Commercial lender CIT Group posts Q3 loss of US$1.07B as its cash crunch worsened ahead of its Nov. 1 bankruptcy filing

NEW YORK , November 17, 2009 () – Commercial lender CIT Group Inc. says it lost $1.07 billion during the third quarter as its cash crunch worsened ahead of filing for bankruptcy protection earlier this month.

One of the nation's largest lenders to small and mid-sized businesses, CIT Group filed for bankruptcy protection Nov. 1 as it was unable to get bondholder approval to reduce its mounting debt. Even as bondholders turned down an offer to swap their debt for new debt with a later maturity and stock, they supported a plan for a preapproved bankruptcy filing.

That plan is aimed at getting CIT Group reorganized under bankruptcy protection and emerging from court protection by the end of the year.

CIT, based in New York, said in a regulatory filing late Monday that it lost $2.74 a share during the quarter ended Sept. 30. It lost $317.3 million, or $1.11 per share, in the same period a year ago.

CIT was hit hard by the credit crisis as its costs to borrow money outpaced revenue generated from providing loans. Its access to its primary funding source, a short-term lending market known as the commercial paper, essentially evaporated during the credit crisis last year and has yet to recover.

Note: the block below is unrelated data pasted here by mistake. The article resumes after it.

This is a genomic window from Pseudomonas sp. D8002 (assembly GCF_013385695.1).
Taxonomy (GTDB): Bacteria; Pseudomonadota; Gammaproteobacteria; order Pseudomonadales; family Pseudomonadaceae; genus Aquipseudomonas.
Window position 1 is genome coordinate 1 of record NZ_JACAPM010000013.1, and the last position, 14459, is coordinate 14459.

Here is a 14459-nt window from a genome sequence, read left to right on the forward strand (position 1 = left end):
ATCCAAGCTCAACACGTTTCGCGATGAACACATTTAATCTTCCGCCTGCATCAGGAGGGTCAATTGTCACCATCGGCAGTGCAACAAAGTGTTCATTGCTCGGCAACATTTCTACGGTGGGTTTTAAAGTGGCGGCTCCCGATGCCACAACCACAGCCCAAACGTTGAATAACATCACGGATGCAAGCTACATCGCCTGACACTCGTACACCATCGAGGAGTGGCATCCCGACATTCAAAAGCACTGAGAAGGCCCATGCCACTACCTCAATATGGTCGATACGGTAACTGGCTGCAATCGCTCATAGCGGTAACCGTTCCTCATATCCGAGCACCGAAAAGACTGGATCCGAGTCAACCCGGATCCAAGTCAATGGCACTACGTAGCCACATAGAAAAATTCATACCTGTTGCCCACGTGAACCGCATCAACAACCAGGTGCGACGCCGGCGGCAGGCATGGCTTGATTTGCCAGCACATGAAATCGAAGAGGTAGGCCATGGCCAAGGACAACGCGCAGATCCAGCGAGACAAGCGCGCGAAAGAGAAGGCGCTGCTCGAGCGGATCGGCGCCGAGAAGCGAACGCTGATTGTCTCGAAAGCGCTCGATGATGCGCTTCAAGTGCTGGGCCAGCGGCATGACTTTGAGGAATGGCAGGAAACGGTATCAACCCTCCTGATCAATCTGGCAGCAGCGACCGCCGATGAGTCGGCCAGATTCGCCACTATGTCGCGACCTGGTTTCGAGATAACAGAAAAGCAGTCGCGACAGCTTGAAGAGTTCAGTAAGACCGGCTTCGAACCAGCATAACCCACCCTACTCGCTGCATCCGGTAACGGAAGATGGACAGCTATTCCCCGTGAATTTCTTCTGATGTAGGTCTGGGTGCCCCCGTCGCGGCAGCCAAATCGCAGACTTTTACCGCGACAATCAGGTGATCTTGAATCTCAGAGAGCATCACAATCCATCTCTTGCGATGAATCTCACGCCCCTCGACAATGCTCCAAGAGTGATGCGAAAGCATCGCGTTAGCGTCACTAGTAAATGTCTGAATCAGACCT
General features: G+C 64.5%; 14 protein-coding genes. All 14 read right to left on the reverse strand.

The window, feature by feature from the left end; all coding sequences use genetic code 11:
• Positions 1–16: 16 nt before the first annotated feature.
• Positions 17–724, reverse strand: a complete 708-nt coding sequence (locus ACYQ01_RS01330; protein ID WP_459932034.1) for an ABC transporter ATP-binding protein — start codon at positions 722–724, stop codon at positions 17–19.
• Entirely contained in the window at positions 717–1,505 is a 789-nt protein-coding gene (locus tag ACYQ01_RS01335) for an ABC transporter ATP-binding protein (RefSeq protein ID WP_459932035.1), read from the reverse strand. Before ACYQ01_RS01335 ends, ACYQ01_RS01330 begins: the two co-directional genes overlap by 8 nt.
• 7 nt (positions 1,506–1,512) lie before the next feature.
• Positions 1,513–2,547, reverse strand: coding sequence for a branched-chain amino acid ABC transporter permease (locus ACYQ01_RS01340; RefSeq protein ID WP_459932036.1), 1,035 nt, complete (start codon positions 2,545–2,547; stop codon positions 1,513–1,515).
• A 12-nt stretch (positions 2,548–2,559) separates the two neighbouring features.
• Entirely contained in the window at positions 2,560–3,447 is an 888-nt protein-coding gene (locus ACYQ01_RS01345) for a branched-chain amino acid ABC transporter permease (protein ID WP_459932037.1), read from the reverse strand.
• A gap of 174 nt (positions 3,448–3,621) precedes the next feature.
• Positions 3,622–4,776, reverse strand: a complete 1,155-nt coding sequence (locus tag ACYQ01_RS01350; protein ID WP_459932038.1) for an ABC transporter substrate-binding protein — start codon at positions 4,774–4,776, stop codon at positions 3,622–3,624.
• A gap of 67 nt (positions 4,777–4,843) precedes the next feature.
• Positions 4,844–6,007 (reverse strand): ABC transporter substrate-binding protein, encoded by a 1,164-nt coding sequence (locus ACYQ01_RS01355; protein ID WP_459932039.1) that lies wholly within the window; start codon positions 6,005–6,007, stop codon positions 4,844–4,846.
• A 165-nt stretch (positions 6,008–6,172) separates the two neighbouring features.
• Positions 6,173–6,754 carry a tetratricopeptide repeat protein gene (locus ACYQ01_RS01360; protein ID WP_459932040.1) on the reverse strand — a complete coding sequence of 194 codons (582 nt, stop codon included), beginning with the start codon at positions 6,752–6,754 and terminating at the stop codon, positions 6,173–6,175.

CIT generated $549.6 million from interest and fees on loans it originated during the third quarter, a 36 percent decline from the same quarter last year. The drop came as CIT struggled throughout the summer to try and reduce its debt and restructure its business without filing for bankrupty protection.

While CIT was able to reduce interest on its own borrowings during the quarter, that decline could not keep up with the drop in money generated from loans it originated. CIT's interest expense fell 9 percent to $693.8 million.

At the same time, CIT's provision for credit losses ballooned to $701.8 million from $210.3 million during the third quarter in 2008 as more customers fell behind on repaying their loans amid the recession.

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